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I found the following sentence in a reference book of English grammar, titled “These are the weak points of Japanese on English grammar - 日本人は英文法のここを間違える” edited by Japan IR and published by DHC Publishing in 2006:

“Example: There is a first time for everything.

Though you may be tempted to use “the” for “first time,” here you must use “a,” because it is a grand rule to use “a” after “There is.” The composition, “There is” always demands “a,” and “first time” just follows its demand.- P.52

I didn’t know such a grand rule – A noun after “There is” should be accompanied with an infinite article exhists. Is it true? I used to write “There was the following article in the New York Times.” Was I wrong?

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It doesn’t sound right. One can say, “There’s the doorbell now,” or “There’s always the Army.” –  tchrist Apr 1 '13 at 12:57
Yoichi-san, this has nothing to do with "there is", and everything to do with "first". I hope the answers will address that in more detail. We had at least one related question a while back, too: “A first post” — makes sense or not? –  RegDwigнt Apr 1 '13 at 13:00
@RegDwight: I think your comment needs more explanation. You can certainly say "the first time", but not "the first time for everything". –  Peter Shor Apr 1 '13 at 13:08
Well. I have to write the publisher about their misleading readers. –  Yoichi Oishi Apr 1 '13 at 13:11

1 Answer 1

up vote 2 down vote accepted

OP's "reference book of English grammar" is misleading. No native speaker would ever say/write "it is a grand rule to [do something]. As regards that supposed "rule", it's demolished by...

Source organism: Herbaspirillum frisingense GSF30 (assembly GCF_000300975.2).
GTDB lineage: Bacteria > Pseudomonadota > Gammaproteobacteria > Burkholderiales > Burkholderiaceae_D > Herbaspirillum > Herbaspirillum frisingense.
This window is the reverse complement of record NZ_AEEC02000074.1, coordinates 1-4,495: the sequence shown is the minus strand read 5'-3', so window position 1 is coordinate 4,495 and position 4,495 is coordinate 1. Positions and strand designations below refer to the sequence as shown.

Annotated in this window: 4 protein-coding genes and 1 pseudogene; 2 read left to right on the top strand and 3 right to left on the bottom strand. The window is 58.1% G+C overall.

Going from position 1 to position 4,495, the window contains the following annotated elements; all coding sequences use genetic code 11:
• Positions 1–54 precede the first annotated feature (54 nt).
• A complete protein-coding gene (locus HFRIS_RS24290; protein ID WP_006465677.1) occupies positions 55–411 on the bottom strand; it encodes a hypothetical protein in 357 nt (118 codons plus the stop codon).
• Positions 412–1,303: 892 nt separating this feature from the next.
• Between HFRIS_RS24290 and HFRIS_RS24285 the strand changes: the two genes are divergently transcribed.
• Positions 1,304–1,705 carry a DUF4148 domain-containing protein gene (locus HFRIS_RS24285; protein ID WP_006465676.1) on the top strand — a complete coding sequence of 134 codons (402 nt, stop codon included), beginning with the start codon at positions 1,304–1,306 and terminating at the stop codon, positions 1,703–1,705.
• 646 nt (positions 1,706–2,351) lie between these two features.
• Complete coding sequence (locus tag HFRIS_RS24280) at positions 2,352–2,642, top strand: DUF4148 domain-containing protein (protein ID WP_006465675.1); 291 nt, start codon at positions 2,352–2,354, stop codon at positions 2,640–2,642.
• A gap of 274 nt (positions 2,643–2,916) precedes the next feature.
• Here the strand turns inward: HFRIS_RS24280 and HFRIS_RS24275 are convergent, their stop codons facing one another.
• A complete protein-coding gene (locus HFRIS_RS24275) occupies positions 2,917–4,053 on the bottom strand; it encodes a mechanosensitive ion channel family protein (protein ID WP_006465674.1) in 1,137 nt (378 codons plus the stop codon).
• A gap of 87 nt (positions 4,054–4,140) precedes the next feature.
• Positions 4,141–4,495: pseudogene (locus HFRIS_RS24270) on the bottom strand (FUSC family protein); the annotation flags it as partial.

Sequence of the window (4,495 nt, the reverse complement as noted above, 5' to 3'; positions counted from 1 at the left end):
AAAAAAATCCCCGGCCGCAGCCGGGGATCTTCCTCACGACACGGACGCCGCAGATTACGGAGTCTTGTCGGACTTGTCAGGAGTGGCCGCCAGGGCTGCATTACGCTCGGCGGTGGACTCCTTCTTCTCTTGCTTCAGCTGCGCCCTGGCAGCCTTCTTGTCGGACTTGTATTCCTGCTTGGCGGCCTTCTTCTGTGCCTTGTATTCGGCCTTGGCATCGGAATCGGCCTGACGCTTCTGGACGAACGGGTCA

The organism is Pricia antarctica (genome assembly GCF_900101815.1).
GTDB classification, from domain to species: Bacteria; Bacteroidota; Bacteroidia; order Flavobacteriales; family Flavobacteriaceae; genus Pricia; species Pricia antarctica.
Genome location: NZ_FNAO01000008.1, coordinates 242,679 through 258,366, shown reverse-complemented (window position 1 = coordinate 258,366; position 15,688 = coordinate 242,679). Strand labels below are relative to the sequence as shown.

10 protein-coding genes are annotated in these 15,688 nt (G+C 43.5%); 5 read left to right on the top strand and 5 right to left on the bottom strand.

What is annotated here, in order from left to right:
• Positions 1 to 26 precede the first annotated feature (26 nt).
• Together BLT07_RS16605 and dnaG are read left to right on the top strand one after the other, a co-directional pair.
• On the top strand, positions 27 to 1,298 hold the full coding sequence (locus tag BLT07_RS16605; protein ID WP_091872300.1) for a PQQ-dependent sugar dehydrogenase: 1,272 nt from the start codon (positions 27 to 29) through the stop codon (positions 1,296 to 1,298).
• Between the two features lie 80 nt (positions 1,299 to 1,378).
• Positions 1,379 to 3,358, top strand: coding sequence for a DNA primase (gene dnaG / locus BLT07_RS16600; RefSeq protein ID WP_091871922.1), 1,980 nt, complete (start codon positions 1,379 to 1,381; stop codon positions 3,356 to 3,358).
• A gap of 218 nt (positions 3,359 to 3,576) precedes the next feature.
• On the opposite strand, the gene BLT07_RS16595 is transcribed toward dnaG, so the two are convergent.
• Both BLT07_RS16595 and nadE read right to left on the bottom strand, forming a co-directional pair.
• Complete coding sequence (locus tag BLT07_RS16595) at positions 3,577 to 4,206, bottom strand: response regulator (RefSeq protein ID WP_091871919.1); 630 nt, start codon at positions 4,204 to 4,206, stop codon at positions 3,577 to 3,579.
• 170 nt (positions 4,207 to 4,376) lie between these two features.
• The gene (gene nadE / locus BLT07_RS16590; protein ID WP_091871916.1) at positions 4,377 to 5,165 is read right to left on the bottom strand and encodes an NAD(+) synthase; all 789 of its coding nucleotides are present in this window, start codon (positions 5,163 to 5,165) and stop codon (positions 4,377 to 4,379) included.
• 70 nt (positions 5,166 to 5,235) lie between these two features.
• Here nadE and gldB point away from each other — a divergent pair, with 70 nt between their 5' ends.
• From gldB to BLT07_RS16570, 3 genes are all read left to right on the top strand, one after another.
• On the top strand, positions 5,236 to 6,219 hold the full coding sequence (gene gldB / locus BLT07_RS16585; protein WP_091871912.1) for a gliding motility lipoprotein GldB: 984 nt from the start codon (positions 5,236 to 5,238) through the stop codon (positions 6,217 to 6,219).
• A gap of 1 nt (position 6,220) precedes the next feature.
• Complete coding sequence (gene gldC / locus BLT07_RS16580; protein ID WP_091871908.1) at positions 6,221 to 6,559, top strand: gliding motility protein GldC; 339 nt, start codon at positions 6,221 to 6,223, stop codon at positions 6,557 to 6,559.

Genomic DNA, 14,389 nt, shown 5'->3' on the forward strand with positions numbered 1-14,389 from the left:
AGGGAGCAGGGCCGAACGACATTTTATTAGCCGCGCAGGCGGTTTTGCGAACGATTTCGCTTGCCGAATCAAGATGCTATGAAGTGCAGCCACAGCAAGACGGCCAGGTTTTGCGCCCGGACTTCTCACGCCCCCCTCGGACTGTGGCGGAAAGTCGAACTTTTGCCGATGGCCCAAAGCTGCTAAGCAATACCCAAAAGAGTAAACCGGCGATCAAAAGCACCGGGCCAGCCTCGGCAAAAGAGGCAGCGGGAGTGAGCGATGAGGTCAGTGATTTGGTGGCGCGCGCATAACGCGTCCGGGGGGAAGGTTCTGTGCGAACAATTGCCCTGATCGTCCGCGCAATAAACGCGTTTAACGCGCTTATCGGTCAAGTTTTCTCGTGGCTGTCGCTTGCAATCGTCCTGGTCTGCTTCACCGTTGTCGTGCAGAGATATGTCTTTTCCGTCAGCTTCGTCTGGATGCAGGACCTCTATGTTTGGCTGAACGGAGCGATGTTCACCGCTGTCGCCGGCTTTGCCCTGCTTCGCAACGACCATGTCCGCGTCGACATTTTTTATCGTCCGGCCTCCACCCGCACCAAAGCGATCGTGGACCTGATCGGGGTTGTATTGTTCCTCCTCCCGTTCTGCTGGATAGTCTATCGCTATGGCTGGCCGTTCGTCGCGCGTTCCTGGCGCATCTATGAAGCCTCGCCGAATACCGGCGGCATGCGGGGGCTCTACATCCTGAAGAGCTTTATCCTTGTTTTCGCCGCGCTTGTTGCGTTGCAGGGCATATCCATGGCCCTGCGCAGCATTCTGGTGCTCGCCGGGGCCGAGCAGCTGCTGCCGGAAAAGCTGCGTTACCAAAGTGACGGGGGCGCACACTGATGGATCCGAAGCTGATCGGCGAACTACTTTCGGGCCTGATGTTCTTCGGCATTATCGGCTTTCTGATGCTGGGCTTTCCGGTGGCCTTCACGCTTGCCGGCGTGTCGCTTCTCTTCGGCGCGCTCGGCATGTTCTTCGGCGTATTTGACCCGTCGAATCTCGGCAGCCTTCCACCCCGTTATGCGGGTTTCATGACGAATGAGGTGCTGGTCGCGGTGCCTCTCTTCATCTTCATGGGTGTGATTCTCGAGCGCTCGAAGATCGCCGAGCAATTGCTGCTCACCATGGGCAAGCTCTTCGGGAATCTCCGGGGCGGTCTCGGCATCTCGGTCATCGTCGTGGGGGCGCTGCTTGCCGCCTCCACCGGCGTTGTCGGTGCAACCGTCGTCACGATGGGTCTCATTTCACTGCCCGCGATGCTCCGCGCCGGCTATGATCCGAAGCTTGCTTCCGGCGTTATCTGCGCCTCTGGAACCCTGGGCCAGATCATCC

There is hope [for us yet.]
There is the matter of [actual usage to be considered].

Whilst it's true we normally say "There is a first time for everything" (not "...the first time..."), this has nothing to do with "rules of grammar" - it's just the established idiomatic usage in that precise construction. In a slightly different construction, we normally use the...

There is always the next [example to be considered].

Turning to the specific question as asked, there's nothing at all wrong with OP's example...

There was the following article in the New York Times.

...providing the article itself is either quoted or referenced in the text following. But it would be "non-standard" if the were simply replaced by a with no other changes. Note that if we remove the word following, it would be valid with either the or a - it largely depends on whether or not the speaker wants to emphasise/single out "the" specific article he's talking about.

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You saying Wallace isn't a native speaker? –  Edwin Ashworth Apr 1 '13 at 18:21
@Edwin: I know nothing of "Wallace", but if he wrote OP's cited text, I suggest he's hopelessly out of touch with modern usage. I can find half-a-dozen instances of "it is a grand rule" in Google Books, but all are over a century old, and most are two centuries old. But I admit I use no native speaker loosely to mean almost no native speaker. OP would not do well learning at the feet of this "master" (if indeed he purports to be so). –  FumbleFingers Apr 1 '13 at 18:34

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